Musical brand

New potato chip brand recycles corn germ for water-efficient snack

Americans eat a million tons of tortilla chips a year. But when we munch on our snack foods, few of us realize how much water they cost. Millions of tons of chips have a water footprint of 180 billion gallons.

Josh Death, founder of Kazoo Snacks, wants people to enjoy a fry without decimating the Earth’s water supply. Its new brand of water-efficient tortilla chips recycles corn germ to save 20 gallons of water per bag of chips. Death told Inhabitat why potato chips require so much water and how he hopes to change American snacking.

Related: Surprisingly Vegan Fast Food, Snacks & Treats

Inhabitat: How did you find out that traditional chip making processes consume so much water?

Death: I can see how some might assume it’s the chip production that uses a lot of water, but the heavy water use actually takes place before the corn is even in the hands of the makers.

Tortilla chips are made from large amounts of corn, and growing this corn requires water. Lots of water. Growing just one pound of corn requires 110 gallons of fresh water. In 2020, for example, the United States consumed 1 million tons of tortilla chips. To grow enough corn to meet this demand for a year of consumption would require 180 billion gallons of water.

Very few of us are aware of the demand that our food consumption places on our agricultural systems, but that is why sustainable agriculture, combined with environmentally friendly manufacturing, is so important. At Kazoo, we are able to save water by using recycled corn germ, which happens to be the most nutrient rich part of the corn kernel. This allows us to make a tortilla chip that uses less corn and less water, without compromising taste.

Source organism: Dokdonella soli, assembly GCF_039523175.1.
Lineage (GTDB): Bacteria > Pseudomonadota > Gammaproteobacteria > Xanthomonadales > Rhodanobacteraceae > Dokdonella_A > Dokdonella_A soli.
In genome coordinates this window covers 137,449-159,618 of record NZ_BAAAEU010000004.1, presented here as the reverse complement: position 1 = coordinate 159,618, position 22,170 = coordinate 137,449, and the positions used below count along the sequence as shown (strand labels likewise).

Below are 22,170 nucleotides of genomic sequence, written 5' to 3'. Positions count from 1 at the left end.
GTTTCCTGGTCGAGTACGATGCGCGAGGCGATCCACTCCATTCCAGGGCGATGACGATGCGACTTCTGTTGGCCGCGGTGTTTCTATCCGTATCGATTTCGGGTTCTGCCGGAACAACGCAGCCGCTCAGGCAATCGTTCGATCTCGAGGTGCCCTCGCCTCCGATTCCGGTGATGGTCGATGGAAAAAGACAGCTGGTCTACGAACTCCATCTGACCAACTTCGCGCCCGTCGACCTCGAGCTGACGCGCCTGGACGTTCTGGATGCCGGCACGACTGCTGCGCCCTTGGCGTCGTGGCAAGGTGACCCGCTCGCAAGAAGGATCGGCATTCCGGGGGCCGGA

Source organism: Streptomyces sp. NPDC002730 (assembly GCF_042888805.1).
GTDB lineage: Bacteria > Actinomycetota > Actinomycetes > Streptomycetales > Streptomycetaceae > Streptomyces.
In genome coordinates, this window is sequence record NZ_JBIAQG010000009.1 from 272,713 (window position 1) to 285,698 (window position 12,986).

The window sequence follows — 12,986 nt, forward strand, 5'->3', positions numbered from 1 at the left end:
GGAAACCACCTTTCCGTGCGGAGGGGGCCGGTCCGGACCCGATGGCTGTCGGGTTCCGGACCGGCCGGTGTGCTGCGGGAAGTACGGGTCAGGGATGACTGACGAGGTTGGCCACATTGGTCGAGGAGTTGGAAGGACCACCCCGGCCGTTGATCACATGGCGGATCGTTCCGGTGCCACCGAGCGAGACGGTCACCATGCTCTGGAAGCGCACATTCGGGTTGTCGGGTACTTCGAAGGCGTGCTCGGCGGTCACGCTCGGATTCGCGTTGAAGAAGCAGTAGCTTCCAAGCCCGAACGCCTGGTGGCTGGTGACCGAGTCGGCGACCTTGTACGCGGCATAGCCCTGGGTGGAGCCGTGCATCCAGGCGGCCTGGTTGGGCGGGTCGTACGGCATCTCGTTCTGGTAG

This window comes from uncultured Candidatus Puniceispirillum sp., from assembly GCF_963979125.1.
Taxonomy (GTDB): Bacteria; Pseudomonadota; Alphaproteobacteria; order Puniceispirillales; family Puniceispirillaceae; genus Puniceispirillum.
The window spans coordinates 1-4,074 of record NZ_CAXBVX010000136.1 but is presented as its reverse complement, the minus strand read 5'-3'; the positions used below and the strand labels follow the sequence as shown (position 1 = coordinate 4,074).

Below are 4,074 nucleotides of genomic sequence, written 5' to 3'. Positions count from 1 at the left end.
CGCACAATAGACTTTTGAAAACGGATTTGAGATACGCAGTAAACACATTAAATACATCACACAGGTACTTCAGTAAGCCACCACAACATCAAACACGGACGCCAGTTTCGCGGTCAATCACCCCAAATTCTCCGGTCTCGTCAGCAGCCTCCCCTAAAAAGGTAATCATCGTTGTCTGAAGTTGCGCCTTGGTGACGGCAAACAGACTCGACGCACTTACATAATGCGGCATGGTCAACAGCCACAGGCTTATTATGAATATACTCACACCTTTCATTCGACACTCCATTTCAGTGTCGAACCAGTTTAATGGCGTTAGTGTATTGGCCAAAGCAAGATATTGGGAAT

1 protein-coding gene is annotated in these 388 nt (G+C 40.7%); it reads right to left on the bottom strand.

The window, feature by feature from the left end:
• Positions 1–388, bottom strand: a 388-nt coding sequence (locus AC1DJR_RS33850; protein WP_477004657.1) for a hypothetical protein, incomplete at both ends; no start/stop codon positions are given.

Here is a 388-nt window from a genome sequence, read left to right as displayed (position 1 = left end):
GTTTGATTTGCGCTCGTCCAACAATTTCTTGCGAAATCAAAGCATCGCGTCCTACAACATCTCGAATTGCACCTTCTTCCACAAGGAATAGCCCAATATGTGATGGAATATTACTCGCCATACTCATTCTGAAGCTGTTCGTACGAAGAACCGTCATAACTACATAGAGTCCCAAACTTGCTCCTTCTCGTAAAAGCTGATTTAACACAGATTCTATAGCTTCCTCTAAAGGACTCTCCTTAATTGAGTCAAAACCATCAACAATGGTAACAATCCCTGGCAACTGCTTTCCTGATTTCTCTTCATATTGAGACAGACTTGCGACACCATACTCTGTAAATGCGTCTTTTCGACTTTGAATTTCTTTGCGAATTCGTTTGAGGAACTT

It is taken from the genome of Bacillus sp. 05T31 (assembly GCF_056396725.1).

Inhabitat: How did you get into the flea business?

Death: I am an intellectual property lawyer and have worked in the pharmaceutical and banking industry for over 20 years; but deep down, I’ve always been a bit of a frustrated entrepreneur who really wants to make a difference.

Several years ago, I was involved in the co-development of Cleanwell and Benefect non-toxic sanitizer. I entered the potato chip industry through a confluence of three factors: a desire for a new business opportunity, an internal call to create a better snack for the Earth, and an inclination to create a better snack for people who doubly served as an example. how food manufacturers can save water and waste less. I experimented with several ideas before finding the promise of the three factors in Kazoo.

Triangle chips laid out on a white background

Inhabitat: Tell us about the development of the water saving process.

Death: The water saving aspect comes from sourcing corn germ for our chips, which is a by-product of the corn starch industry. Ironically, the difficulties we encountered during the development of Kazoo were related to the corn germ. Namely, getting a large amount of corn germ into a tortilla chip that tasted good and was doable in a typical tortilla chip factory.

I worked with three different labs for about three years to get a bench workable product, then about another year to find a co-packer who could work with our revised process and increase bench samples. The last lab I worked with was with the best corn scientist in the world. They were eager to work with me because no one had ever accomplished what I was aiming for.

My co-packer was also amazing. Scaling up from the testbed to full commercial production revealed many more challenges that needed to be overcome. I encountered a number of obstacles, as many leading scientists and food manufacturers did not believe that producing a chip using 40% recycled corn germ and only 60% fresh corn was possible – but we did it.